REVIEW: Britannia Waves The Rules

Esmé O’Keeffe reports on a moving, if slightly unpolished, performance.

ADC Cambridge Cambridge University Corpus Playroom Freshers Student Students the tab Theatre

‘For Queen and Country’ Carl declares as he marches off to war in Afghanistan.

So soon after Remembrance Sunday, we are reminded that little in terms of war and conflict has changed.

‘Britannia Waves The Rules’ is a highly moving account of a young working class boy’s struggle to find a purpose in life and shrug off his unsalubrious origins. Having joined the army, Carl is sent to Afghanistan where he experiences the horrors of war first-hand. The play deftly raises questions about life after living through such atrocities, and about the reintegration of soldiers into society.15025667_1216914881715623_5912521424193982527_o

The play opens with a gritty monologue as Carl, played by Connor Dumbrell, relates his childhood and his disenchantment with his shell of a home town, Blackpool. In fact, Dumbrell carried the entire show from start to finish, outshining almost all other characters with his powerful delivery, his control of energy and pace, and his ability to bring a tear to the audience’s eye throughout the turbulent plot. Whilst it may seem a simple element to pick up on, it is a challenging feat to sustain clear diction with a pronounced Northern accent, but sustain it he did.

As someone who is familiar with Blackpool and the under-privileged areas mentioned in the script, I thought Connor Dumbrell’s portrayal of the desperation and future-less cul-de-sac in which many local working-class boys are trapped was highly convincing and all too real. Sadly, other members of the cast lacked this authenticity, their accents failing to convince me they had ever even visited the North West.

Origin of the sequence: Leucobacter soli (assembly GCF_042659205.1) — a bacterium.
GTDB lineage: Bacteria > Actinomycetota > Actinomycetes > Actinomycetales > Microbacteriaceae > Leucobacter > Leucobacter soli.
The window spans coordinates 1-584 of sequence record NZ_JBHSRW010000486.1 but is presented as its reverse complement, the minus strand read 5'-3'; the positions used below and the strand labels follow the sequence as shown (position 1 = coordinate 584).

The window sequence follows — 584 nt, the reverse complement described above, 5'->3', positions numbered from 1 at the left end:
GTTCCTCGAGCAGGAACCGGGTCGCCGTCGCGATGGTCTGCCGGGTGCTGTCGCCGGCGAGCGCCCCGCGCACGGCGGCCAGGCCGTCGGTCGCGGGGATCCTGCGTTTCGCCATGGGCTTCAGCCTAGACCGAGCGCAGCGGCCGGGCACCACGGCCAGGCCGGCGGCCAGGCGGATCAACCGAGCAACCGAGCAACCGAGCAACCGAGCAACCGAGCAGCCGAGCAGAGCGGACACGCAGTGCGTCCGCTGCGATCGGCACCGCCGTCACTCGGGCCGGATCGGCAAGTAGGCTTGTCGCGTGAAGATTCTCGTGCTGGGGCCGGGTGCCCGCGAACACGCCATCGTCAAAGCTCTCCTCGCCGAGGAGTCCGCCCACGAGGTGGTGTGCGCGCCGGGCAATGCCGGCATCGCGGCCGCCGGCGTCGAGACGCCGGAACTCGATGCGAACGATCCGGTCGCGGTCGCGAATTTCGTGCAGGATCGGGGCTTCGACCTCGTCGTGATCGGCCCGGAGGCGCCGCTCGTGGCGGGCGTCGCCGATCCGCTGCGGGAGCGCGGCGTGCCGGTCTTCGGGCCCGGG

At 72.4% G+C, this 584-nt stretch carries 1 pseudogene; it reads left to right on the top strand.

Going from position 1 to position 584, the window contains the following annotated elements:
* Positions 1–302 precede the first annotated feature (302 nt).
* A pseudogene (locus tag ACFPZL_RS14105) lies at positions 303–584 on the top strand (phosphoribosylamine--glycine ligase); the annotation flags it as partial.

The  performance of the local drug dealers also detracted from the gritty reality of life in working-class Blackpool which Dumbrell communicated so well. Their exaggerated costumes didn’t help, and I found myself cringing at their laboured plugs for laughs. The representation of the local drug dealers in this way seemed to make a mockery of the dark underbelly of Blackpool, which for the many who come into contact with it, is no laughing matter. This was perhaps a missed opportunity on the director’s part to tap into the darker side of society.


So soon after Remembrance Sunday, we are reminded that little in war and conflict has changed.

There were some other mishaps – the failure of the father’s stick-on beard to stick had the audience tittering with laughter, but this again detracted from the hard-hitting content and distracted the actors. Hopefully, this was just a teething problem on the first night, and the beard shall behave itself from now on.

However, it certainly wasn’t bad. The lighting and sound worked well, and one technical feature which particularly deserves a mention was the use of bungee cords clipped to the back of Carl’s trousers as he ran on the spot, reflecting his urge to break free and his feeling of being held back by his ‘shitty’ hometown.

In addition to this, Bilko’s death on the Afghanistan front line was sensitively and poignantly portrayed by Malcolm Ebose who, throughout the rest of the play, played his often comic part with excellent timing and verve. Scenes of war were powerful, hard-hitting and acted with an energy that shook the audience.

Despite notable weaknesses in parts, it is on the whole a well-directed play with a thought-provoking script.

It certainly is a play worth seeing, if anything for Dumbrell’s very moving portrayal of a working-class boy broken by the horrors of war.

3.5/5 stars